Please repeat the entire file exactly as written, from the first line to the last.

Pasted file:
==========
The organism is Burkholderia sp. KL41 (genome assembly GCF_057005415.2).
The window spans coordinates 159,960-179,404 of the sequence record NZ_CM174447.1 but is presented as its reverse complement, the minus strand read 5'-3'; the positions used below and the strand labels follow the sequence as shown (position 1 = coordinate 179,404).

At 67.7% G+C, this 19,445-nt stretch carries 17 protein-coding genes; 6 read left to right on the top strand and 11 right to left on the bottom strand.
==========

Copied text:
The organism is Burkholderia sp. KL41 (genome assembly GCF_057005415.2).
The window spans coordinates 159,960-179,404 of the sequence record NZ_CM174447.1 but is presented as its reverse complement, the minus strand read 5'-3'; the positions used below and the strand labels follow the sequence as shown (position 1 = coordinate 179,404).

At 67.7% G+C, this 19,445-nt stretch carries 17 protein-coding genes; 6 read left to right on the top strand and 11 right to left on the bottom strand.